At the beginning of the film, Logan is making ends meet as a driver. He ends up bringing some random people to a cemetery, where he has his first encounter with Laura. But that's not just any burial ground: Greenwood Cemetery has appeared in Marvel Comics for years, in titles ranging from Fantastic Four to The New Warriors.

Patrick Stewart's childhood memories

During a key bonding scene in which Professor X and Laura watch the classic 1953 western Shane, Xavier tells her he saw the movie in the Essoldo Cinema when he was just a little kid himself. That may have actually been a true story, because Essoldo was a chain of theaters that operated in Northern England during the 1940s and 1950s when Patrick Stewart was growing up. Neat!

The Wolverine action figure

With Wolverine dead in his grave, look closely at the mutant kids standing around him in mourning. The young boy Bobby, the one with the electric mutation, is holding a vintage Wolverine action figure—complete with the yellow spandex suit fans have been dying to see on the big screen for decades. This isn't exactly the payoff, but it's a nice nod to the look. We know there are X-Men comics and merch in this world, so does this mean Wolverine actually sported the yellow look at some point in an era not shown in a film? If you remember, it was briefly teased in The Wolverine.

The Schindler's List nod

The film's marketing campaign made it clear this isn't your typical comic book movie, and that goes all the way back to the marketing campaign. Does that main Logan poster look a bit familiar? That's because it's a straight-up homage to the poster for Steven Spielberg's Schindler's List, with an adult holding a child's hand. In case you didn't get the hint this is a very dark, and very serious, film.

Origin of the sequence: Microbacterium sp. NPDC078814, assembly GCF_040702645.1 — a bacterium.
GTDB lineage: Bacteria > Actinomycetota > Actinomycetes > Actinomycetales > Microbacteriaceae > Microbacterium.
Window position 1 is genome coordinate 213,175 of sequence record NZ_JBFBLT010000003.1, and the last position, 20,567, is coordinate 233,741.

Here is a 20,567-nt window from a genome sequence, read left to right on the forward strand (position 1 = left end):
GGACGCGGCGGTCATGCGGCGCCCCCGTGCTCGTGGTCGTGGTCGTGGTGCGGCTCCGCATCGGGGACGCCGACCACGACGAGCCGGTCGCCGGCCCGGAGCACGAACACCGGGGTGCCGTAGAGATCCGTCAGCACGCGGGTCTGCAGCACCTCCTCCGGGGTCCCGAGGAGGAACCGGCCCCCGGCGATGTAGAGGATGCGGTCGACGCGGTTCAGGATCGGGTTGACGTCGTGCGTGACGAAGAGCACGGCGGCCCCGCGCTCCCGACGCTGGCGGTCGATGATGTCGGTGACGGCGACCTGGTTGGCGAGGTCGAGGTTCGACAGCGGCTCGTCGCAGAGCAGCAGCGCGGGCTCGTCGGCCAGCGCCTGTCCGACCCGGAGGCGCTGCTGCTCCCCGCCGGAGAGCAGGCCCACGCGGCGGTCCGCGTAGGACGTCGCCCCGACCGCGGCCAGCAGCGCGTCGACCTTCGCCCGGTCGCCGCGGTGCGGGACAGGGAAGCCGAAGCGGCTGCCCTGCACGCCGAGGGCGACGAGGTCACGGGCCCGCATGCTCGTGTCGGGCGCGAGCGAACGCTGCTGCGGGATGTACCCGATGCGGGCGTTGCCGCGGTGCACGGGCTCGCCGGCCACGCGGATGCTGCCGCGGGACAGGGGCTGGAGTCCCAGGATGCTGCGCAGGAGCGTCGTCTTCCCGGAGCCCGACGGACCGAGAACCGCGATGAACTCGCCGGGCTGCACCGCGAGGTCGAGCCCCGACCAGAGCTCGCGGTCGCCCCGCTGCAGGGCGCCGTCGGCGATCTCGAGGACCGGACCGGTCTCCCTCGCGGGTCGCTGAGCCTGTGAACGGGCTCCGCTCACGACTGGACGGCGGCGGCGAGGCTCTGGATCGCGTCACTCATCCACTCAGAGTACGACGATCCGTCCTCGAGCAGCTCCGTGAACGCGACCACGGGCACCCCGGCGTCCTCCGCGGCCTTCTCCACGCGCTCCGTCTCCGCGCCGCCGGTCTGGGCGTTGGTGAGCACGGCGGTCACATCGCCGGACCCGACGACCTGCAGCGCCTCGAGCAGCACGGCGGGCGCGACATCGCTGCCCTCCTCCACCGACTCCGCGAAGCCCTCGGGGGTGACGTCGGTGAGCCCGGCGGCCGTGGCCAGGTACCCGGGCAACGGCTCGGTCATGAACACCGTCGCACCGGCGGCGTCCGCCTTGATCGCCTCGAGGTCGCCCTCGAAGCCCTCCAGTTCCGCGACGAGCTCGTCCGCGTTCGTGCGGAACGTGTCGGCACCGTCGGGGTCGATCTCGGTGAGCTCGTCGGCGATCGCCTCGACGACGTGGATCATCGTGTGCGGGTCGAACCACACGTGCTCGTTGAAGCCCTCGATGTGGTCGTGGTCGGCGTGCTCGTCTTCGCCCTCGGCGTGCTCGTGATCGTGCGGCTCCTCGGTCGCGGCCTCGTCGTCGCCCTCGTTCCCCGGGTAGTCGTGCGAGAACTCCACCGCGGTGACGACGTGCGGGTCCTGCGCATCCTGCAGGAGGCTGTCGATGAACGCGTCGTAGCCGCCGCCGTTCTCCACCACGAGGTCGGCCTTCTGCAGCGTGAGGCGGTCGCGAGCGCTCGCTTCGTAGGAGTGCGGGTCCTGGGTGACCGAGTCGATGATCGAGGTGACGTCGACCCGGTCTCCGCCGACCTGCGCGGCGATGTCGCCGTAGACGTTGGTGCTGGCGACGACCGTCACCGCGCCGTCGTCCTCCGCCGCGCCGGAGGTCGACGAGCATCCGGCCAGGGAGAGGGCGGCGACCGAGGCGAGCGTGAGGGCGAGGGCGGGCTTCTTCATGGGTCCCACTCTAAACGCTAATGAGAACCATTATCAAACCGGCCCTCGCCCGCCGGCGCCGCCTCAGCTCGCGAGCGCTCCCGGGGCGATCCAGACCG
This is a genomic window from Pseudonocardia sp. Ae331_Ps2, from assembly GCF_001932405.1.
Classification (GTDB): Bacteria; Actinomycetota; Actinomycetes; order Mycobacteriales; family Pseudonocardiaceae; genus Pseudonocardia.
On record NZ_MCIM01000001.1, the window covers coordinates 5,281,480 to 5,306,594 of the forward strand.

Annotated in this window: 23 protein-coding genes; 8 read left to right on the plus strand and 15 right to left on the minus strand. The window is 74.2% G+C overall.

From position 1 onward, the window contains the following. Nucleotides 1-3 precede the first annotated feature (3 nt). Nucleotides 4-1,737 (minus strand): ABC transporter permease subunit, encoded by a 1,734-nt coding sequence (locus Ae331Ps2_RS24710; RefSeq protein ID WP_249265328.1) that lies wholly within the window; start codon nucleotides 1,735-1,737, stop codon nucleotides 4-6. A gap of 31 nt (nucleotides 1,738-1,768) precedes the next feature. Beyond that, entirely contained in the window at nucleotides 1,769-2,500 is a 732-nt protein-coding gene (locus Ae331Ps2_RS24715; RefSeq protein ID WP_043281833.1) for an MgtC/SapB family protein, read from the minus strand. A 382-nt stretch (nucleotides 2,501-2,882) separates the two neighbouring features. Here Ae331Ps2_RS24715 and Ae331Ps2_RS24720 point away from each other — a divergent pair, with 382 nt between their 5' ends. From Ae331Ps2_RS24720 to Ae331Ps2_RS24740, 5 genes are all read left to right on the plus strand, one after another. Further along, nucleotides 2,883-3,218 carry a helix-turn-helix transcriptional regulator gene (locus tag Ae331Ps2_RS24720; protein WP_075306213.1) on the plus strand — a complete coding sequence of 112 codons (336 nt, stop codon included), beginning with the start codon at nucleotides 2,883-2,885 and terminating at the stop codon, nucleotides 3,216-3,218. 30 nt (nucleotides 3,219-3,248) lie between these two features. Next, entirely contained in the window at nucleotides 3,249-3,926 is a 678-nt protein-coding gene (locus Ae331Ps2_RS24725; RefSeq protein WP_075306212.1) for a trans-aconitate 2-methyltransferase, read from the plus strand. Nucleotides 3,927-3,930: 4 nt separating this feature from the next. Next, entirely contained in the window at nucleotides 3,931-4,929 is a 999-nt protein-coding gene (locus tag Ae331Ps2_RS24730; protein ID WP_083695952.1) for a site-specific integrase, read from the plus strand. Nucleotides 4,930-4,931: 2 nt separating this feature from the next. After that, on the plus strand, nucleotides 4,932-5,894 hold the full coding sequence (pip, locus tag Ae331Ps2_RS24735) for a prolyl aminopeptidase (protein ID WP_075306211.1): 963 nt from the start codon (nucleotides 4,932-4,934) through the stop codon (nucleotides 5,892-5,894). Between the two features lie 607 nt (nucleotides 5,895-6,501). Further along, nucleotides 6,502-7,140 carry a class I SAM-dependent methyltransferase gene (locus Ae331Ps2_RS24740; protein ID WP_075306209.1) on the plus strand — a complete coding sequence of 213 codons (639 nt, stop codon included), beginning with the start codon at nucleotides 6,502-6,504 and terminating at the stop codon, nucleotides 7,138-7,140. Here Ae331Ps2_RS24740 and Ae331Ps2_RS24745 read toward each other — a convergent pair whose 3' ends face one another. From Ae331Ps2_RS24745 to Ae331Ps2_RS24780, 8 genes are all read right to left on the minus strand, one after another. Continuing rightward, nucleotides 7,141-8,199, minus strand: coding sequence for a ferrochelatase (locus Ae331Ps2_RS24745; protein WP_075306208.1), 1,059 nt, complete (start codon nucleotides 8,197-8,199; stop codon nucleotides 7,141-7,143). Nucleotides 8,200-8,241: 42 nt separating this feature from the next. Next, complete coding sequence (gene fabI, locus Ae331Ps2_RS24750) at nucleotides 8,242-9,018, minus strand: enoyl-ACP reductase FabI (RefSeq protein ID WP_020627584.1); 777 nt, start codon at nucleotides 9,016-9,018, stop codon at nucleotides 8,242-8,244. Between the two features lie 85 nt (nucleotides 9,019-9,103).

It looks kinda like The Last of Us

You remember that shot of Laura and Wolverine in the car together? It definitely evokes the feel of the hit video game The Last of Us (specifically the scene here), while also sharing some very similar themes. A dude with a beard, traveling with a young girl he's trying to protect in a somewhat post-apocalyptic world? Yeah, there are definitely some parallels there.

​The death scene was prophesied in The Wolverine

In Logan, we finally got to see the death of Wolverine. For a character who has lived for 200 years and is practically invincible, it made for a huge moment—but it was also set up in the previous film. In 2013's The Wolverine, the character Yukio (Rila Fukushima) tells Logan she's seen his death. Her exact description: "It's not like I get a complete picture, more like looking through a keyhole. But I'm always right. All I can see is one part of a person's life, their death. And I saw yours," she says. "I see you on your back, there's blood everywhere. You're holding your own heart in your hand. It's not beating."

That setup seemed to pay off toward the end of the movie in the scene above, when Logan has to cut into his own chest and remove a parasite that's killing him. But it turned out director James Mangold (who helmed both Logan and The Wolverine) was planning a bit further ahead with that tease. A fan asked him on Twitter if he was actually setting up the real death in Logan all this time, with Logan holding Laura's hand (a bit more of a metaphor than his literal heart, but still), and Mangold seemed to agree it was the plan all along.